Seven years after National Security Agency contractor Edward Snowden blew the whistle on the mass surveillance of Americans' phone records, a court has found the program unlawful and its defenders untruthful.
The US Court of Appeals for the Ninth Circuit said on Wednesday the warrantless telephone dragnet that secretly collected millions of records violated the Foreign Intelligence Surveillance Act and may well have been unconstitutional.
Snowden, who fled to Russia in the aftermath of the 2013 disclosures and still faces US espionage charges, said on Twitter the ruling was a vindication of his decision to go public with evidence of the National Security Agency's eavesdropping.
"I never imagined that I would live to see our courts condemn the NSA's activities as unlawful and in the same ruling credit me for exposing them," Snowden said.
Evidence the NSA was secretly building a vast database of the who, how, when and where of millions of mobile calls was the first and arguably most explosive of the Snowden revelations published by the Guardian newspaper in 2013.
Until that moment, top intelligence officials publicly insisted the NSA never knowingly collected information on Americans at all.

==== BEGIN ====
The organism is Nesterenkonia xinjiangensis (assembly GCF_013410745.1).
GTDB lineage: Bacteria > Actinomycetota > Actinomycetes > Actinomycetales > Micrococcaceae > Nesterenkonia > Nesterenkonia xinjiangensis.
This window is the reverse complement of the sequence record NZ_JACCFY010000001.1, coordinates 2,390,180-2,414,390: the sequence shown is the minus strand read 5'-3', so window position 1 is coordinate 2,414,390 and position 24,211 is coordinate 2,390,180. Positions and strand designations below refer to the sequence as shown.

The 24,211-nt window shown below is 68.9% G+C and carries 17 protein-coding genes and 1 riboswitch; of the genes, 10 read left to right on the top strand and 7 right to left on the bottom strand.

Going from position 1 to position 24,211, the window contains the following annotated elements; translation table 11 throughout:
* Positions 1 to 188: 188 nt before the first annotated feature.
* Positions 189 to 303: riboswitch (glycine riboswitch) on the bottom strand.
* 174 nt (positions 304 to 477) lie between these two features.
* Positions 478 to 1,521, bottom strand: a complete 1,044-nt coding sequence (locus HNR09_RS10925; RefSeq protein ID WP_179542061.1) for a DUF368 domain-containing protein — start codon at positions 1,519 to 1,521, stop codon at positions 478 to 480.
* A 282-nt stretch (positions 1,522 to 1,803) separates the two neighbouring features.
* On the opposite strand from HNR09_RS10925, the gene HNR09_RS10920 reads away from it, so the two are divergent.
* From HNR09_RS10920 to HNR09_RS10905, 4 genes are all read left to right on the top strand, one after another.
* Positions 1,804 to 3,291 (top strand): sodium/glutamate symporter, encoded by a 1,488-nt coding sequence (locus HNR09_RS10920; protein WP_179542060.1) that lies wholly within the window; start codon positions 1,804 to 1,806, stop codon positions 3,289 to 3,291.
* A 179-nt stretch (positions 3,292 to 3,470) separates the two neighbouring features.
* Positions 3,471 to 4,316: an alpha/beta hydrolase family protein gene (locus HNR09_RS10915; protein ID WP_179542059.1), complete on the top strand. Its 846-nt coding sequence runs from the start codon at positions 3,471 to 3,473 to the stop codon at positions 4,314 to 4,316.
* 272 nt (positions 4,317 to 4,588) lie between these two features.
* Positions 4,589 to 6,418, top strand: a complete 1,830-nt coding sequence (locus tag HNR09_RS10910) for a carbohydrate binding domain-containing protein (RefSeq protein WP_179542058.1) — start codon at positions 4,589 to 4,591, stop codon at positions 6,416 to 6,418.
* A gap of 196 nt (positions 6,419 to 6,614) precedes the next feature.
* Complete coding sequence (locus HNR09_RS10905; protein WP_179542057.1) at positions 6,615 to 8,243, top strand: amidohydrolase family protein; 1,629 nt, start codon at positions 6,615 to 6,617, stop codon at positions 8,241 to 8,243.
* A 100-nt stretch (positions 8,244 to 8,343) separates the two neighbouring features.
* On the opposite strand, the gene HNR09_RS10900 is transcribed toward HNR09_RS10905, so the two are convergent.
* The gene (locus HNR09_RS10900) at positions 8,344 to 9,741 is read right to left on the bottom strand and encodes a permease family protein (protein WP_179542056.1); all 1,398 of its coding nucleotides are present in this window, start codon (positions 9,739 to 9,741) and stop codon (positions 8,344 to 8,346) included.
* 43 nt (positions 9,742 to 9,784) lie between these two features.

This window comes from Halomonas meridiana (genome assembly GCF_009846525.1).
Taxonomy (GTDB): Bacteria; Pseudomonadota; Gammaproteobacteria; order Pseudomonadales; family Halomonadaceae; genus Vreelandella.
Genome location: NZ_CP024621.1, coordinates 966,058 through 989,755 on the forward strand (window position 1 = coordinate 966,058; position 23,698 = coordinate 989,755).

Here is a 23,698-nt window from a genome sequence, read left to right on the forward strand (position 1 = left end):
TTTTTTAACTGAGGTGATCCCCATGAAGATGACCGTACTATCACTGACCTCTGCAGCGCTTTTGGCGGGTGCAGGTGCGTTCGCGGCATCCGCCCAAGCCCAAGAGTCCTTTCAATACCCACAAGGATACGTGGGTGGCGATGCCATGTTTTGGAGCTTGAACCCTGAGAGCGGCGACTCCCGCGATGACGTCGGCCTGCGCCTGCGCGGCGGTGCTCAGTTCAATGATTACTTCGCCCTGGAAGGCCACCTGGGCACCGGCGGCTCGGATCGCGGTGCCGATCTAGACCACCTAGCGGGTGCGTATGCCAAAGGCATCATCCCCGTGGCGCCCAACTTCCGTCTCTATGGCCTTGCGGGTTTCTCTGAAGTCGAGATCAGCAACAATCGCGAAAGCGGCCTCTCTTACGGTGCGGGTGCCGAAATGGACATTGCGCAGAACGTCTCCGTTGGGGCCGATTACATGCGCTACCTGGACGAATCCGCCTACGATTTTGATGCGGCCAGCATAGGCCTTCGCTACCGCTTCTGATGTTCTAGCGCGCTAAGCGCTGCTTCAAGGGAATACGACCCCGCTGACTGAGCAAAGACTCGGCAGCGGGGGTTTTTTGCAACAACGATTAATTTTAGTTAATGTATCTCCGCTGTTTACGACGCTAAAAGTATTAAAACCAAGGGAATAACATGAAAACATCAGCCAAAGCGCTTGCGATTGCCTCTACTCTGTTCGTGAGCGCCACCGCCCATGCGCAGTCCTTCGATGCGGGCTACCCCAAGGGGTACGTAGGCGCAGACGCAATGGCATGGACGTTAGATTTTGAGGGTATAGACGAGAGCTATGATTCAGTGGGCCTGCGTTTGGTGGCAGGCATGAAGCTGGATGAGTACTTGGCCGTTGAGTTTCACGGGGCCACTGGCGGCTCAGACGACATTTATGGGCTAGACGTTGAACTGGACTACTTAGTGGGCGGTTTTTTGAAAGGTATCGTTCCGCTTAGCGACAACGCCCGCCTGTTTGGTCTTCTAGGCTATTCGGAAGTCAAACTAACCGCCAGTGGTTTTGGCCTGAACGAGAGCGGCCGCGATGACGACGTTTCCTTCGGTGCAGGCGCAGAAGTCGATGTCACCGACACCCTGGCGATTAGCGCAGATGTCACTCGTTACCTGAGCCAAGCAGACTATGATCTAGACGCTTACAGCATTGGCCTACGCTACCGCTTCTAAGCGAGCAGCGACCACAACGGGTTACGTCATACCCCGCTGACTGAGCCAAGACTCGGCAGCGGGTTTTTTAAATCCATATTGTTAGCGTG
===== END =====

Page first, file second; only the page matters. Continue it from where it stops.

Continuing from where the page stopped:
After the program's exposure, US officials fell back on the argument the spying was crucial in fighting extremism, citing the case of four San Diego residents accused of aiding religious fanatics in Somalia.
They insisted that the four - Basaaly Saeed Moalin, Ahmed Nasir Taalil Mohamud, Mohamed Mohamud and Issa Doreh - were convicted in 2013 thanks to NSA program.
However the Ninth Circuit ruled Wednesday the claims were "inconsistent with the contents of the classified record".
The ruling will not affect the convictions of Moalin and his fellow defendants; the court ruled the illegal surveillance did not taint the evidence introduced at their trial.
Nevertheless, watchdog groups including the American Civil Liberties Union, which helped bring the case to appeal, welcomed the judges' verdict.
"Today's ruling is a victory for our privacy rights," the ACLU said in a statement, saying it "makes plain that the NSA's bulk collection of Americans' phone records violated the Constitution".
Australian Associated Press
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